This past week we were able to visit the Lake Preston L.E.A.P. plot and Blunt L.E.A.P. plot. A recent storm event passed through Blunt, SD and we were very lucky to still have the Blunt L.E.A.P. plot as areas near this location had received baseball size hail and strong winds.
This week, Jeff Sorenson, Legend Sales Agronomist, was in Fairfax, MN to review the performance of LR 9097 GENSSRIB:
This week, Matt Caron, Legend Sales Agronomist, reviews the performance of LR 9905 VIP3220 EZREF:
After recent storms passed through the Lake Preston area, we walked the Lake Preston L.E.A.P. plot checking for green snap and root lodging. Green snap happens when strong winds cause the stalk to break, typically at a node. Green snap typically occurs when the stalk is rapidly elongating, resulting in brittle cell walls.
This week, Jeff Sorenson, Legend Sales Agronomist, was in Fairfax, MN to review the performance of LR 9907:
It is that time of year where storms are starting to roll through our area and insects are out in our fields. The research team traveled to Fairfax, MN and noticed wind lodging, also known as “goose necking”, in the plants from a previous wind storm. The goose necking comes from wet soils and strong winds. Late season lodging can lead to a decrease in yields.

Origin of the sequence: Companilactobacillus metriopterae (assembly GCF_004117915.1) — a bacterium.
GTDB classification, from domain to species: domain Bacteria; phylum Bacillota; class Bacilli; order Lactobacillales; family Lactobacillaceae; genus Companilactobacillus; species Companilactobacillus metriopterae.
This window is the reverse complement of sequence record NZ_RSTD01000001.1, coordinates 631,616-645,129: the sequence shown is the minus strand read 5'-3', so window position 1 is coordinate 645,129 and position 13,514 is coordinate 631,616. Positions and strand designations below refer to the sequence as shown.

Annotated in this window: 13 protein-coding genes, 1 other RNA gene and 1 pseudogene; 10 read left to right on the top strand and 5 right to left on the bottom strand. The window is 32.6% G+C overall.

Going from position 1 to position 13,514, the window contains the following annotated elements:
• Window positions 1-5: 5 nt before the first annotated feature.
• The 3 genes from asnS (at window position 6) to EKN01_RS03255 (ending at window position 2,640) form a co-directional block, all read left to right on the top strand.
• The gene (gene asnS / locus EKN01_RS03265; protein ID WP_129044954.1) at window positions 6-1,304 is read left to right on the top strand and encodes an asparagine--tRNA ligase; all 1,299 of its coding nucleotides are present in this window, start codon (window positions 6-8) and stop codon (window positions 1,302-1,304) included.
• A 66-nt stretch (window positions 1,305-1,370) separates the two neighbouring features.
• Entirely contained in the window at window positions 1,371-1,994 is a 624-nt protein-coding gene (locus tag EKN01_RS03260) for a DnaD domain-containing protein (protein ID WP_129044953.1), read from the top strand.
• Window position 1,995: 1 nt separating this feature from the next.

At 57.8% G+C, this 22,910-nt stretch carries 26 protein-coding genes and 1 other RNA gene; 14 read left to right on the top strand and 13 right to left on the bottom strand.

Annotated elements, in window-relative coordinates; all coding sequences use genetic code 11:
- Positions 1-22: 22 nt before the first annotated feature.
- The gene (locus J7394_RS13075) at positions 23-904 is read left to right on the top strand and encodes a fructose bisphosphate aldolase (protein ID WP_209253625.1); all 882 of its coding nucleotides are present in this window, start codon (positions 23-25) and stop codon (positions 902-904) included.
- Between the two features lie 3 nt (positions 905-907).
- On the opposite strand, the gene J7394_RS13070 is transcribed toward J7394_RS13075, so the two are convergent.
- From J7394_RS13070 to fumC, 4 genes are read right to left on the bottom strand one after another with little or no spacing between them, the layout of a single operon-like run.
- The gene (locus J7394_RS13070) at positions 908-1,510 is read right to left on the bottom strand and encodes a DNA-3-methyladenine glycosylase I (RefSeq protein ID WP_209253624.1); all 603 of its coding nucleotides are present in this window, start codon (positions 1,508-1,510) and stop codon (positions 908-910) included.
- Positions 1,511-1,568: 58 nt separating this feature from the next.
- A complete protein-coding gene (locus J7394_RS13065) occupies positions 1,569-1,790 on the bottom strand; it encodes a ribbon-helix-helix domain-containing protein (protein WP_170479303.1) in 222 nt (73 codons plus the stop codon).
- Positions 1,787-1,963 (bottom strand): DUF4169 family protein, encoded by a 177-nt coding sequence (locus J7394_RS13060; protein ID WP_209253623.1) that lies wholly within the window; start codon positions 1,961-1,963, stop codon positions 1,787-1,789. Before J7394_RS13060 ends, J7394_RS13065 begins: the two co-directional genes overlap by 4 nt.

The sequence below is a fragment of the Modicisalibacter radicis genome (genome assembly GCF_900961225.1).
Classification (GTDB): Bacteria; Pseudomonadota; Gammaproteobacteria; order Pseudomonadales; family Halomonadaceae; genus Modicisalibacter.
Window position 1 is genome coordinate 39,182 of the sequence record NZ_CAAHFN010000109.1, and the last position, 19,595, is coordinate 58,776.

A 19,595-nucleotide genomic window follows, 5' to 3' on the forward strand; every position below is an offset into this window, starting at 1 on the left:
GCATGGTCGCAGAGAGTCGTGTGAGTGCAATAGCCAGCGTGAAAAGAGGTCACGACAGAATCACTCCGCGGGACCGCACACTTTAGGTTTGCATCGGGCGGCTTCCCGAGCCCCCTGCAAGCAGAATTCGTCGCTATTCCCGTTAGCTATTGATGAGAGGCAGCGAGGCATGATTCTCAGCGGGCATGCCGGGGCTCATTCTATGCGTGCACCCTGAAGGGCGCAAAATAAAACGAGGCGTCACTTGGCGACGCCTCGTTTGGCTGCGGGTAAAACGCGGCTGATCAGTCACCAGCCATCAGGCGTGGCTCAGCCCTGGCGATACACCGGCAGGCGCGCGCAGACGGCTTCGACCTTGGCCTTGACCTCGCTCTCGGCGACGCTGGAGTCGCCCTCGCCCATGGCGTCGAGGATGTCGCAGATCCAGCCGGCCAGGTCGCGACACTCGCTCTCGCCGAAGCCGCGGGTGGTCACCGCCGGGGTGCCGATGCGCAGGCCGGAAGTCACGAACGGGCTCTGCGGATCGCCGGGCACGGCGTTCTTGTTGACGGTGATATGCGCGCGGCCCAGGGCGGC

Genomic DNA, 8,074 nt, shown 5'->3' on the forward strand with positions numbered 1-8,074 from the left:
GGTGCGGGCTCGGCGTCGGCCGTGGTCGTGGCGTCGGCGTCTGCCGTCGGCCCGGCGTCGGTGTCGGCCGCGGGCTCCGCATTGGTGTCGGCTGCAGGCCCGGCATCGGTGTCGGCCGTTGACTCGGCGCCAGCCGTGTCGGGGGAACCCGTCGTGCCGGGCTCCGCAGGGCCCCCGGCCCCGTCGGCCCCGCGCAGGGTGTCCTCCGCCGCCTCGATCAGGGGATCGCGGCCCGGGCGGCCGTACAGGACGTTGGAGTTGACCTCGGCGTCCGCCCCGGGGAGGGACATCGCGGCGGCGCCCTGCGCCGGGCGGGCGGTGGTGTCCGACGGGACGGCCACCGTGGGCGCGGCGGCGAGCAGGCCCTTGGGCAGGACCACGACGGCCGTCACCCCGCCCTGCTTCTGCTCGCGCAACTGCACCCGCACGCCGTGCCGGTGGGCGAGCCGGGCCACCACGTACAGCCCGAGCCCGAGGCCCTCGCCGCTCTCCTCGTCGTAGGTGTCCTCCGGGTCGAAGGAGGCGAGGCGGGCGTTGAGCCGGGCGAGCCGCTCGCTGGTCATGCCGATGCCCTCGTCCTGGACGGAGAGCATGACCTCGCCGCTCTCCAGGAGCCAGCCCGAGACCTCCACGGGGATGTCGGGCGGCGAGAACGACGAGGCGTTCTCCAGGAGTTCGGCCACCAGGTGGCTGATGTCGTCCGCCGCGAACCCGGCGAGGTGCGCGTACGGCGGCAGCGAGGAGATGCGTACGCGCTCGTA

This week, Matt Caron, Legend Sales Agronomist, was in Lake Preston, SD to review the performance of LS 12E053N:
The Legend Seeds Crop Talk Moments are a weekly series throughout the summer to bring you agronomic insights from Legend Seeds agronomists on the in-season highlights of how our hybrids and varieties are performing across our footprint.
This week, Jake Andrle, Legend Sales Agronomist, was in Owatonna, MN to review the performance of LR 9999 VT2PRIB:
Because of the unique circumstances that we are in this year, Legend Seeds is working hard to provide cropping options to meet your needs. Cover crops can be a good way to take advantage of an otherwise unfortunate situation. Benefits accomplished with these cover crops will put farmers at an advantage for the following cash crop and for years to come. As the demand for traditional cover crop seed rises and becomes hard to find, there are other crops that may be classified as a cover crop and may be planted on your prevent plant acres.
Due to the excessive rain and saturated soils that many farmers are experiencing, our typical crops are not getting planted, leaving farmers to develop alternative planting plans. Many farmers are taking prevented planting designation on acres that they could not get planted. After taking prevent plant, what do you do with these fields?